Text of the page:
Modern-day transistors are based on semiconducting-type materials, usually silicon. In the quest for cheaper, less power-hungry microelectronics devices, such as those in laptops, tablets and smartphones, researchers are looking into alternatives to these materials.

A team led by Christian Klinke has now made transistors from metal nanoparticles. The small size of the particles means that they no longer show metallic characteristics under current flow but instead have an energy bandgap (akin to that in semiconductors) that arises from the Coulomb repulsion between electrons in the material. This effect is known as the Coulomb blockade, and it exists even at room temperature in the materials employed in the new devices (in this case cobalt-platinum nanoparticles).

Transport governed by Coulomb blockade

“By applying a voltage, we can shift the energy of this gap, which means that the current in the devices can be switched on and off as desired,” explains Klinke. “The transport mechanism in these devices is based on percolative tunnelling and hopping of electrons governed by Coulomb blockade instead of classical band transport as in silicon.

“This leads to a new type of transistor with novel characteristics,” he tells nanotechweb.org. “Instead of having only two states (ON and OFF, as in classical semiconductor transistors based on silicon), our devices show sinusoidal transport characteristics, meaning that several input voltages lead to the same output current.”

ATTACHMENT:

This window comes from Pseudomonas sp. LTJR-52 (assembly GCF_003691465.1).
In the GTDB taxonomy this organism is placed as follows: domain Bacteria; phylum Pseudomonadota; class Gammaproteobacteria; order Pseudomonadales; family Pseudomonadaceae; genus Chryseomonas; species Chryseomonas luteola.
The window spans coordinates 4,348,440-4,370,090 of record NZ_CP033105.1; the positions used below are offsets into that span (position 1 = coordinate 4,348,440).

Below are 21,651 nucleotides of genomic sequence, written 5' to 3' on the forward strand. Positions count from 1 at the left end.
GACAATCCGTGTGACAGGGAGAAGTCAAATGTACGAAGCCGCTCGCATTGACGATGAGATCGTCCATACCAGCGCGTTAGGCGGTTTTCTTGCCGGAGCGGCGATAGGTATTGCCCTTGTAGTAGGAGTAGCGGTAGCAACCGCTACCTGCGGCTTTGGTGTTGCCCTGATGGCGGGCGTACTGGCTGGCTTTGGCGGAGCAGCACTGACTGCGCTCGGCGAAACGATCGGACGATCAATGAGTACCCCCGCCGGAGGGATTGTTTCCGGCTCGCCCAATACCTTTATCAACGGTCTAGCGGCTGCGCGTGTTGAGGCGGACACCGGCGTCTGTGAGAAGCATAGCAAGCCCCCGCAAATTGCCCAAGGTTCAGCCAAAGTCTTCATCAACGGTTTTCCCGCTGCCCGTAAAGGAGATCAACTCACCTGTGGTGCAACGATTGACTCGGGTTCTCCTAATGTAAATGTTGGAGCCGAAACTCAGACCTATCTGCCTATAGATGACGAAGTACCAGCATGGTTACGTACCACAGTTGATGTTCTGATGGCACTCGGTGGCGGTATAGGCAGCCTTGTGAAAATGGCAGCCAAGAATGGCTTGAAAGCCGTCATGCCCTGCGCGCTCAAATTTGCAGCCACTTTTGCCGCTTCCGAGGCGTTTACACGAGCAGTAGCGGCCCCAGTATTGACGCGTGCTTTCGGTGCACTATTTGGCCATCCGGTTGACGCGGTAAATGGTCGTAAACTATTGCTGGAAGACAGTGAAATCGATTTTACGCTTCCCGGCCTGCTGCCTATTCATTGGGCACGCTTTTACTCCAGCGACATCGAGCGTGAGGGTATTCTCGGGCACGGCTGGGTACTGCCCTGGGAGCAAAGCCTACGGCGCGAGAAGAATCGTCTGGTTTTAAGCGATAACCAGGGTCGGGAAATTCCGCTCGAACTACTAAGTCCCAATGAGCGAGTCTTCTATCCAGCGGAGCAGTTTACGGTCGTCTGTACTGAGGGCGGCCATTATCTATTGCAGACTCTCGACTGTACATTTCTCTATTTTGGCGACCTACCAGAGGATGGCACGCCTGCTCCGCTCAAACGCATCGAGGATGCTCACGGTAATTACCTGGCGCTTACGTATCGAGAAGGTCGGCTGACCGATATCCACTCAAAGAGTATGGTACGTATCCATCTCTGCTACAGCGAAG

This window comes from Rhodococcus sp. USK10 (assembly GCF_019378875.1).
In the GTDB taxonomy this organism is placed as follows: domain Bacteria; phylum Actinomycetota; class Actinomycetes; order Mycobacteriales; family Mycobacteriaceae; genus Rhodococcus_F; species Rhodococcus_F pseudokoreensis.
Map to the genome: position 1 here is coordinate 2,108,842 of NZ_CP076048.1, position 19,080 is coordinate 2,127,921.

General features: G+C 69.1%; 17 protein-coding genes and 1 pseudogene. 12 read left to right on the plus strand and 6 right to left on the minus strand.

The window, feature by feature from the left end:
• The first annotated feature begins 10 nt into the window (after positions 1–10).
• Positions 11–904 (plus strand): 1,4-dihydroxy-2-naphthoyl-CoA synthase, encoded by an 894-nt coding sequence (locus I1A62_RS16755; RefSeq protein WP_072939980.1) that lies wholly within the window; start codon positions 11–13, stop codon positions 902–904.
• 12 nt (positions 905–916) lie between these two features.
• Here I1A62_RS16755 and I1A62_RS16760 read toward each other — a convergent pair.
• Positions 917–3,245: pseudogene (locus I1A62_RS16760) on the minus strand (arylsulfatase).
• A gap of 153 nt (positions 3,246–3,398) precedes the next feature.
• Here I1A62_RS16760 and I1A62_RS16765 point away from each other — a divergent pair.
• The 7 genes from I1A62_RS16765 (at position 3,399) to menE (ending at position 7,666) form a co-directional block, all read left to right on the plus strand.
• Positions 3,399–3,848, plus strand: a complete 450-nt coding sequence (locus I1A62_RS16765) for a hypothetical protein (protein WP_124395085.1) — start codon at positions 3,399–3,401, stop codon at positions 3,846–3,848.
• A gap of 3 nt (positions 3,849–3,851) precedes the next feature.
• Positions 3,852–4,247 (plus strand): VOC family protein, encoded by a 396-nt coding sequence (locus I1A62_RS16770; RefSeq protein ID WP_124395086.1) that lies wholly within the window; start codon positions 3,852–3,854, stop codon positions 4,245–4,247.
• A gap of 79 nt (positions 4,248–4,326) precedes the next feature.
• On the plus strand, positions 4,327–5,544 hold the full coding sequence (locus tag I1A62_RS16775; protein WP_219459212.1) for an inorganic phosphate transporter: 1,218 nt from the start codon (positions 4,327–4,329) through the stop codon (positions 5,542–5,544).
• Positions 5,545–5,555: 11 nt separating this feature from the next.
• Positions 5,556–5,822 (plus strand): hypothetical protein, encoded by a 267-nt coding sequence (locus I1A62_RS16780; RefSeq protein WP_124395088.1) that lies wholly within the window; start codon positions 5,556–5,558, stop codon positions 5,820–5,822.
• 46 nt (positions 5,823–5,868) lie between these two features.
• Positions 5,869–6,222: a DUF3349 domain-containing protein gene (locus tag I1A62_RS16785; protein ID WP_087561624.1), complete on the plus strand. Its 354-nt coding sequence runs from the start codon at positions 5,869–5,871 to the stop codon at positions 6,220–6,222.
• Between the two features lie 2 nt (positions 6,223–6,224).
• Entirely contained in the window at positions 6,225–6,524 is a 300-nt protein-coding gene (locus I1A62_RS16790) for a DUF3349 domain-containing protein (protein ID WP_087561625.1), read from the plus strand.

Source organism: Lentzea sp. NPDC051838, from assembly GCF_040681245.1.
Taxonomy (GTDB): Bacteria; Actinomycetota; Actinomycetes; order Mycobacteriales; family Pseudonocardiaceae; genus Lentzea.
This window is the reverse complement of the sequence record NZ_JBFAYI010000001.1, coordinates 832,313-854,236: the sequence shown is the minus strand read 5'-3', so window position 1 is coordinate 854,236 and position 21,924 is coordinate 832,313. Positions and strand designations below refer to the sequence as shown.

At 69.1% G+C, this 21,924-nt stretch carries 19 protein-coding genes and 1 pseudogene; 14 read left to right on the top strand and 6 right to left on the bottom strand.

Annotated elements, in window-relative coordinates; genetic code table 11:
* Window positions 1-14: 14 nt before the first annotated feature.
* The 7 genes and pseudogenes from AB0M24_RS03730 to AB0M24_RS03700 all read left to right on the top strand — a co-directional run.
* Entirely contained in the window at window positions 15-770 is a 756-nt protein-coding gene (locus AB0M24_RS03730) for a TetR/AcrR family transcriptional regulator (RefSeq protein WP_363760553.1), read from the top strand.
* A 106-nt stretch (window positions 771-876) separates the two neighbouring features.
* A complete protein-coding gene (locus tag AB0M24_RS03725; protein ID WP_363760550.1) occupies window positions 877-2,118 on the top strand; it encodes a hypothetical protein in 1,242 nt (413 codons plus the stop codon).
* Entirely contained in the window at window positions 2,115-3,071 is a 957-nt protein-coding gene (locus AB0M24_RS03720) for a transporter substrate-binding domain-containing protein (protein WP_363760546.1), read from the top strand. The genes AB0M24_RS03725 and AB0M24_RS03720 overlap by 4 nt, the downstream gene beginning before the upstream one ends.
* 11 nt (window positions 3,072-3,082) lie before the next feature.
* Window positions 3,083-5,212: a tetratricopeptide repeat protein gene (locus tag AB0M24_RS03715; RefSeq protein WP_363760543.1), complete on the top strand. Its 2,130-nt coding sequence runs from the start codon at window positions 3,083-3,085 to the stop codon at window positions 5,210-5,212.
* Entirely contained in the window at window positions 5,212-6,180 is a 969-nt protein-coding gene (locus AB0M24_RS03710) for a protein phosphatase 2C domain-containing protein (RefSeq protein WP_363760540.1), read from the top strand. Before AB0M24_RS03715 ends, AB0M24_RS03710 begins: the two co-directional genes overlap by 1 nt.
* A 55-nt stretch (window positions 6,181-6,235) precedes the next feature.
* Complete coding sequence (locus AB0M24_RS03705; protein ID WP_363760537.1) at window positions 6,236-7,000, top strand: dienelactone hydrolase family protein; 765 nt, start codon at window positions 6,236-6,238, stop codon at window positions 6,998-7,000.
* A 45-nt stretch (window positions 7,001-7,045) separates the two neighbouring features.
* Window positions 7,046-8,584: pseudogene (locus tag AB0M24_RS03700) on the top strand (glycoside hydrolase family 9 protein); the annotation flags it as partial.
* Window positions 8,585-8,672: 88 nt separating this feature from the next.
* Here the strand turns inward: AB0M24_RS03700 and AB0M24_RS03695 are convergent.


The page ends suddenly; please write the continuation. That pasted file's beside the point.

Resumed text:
Scalable techniques

The researchers synthesized their cobalt-platinum metallic nanoparticles using a colloidal chemistry approach that can be well controlled and which is scalable and fabricated the transistors using electron-beam lithography. They deposited the nanoparticles as stripes on the device using the Langmuir–Blodgett method, which allows for high-quality monolayer films that can also be scaled up to the industrial level.

“Our approach makes use of standard lithography techniques for the design of the components and their integration into electrical circuits,” says Klinke. “This makes them inexpensive and industry-compatible.”

The devices have ON/OFF ratios of more than 90%.

The team, reporting its work in Science Advances DOI: 10.1126/sciadv.1603191, says that it will now further develop the device design using even smaller nanoparticles. “We will also be looking at how nanoparticle shape affects the final electronic properties of the transistors.”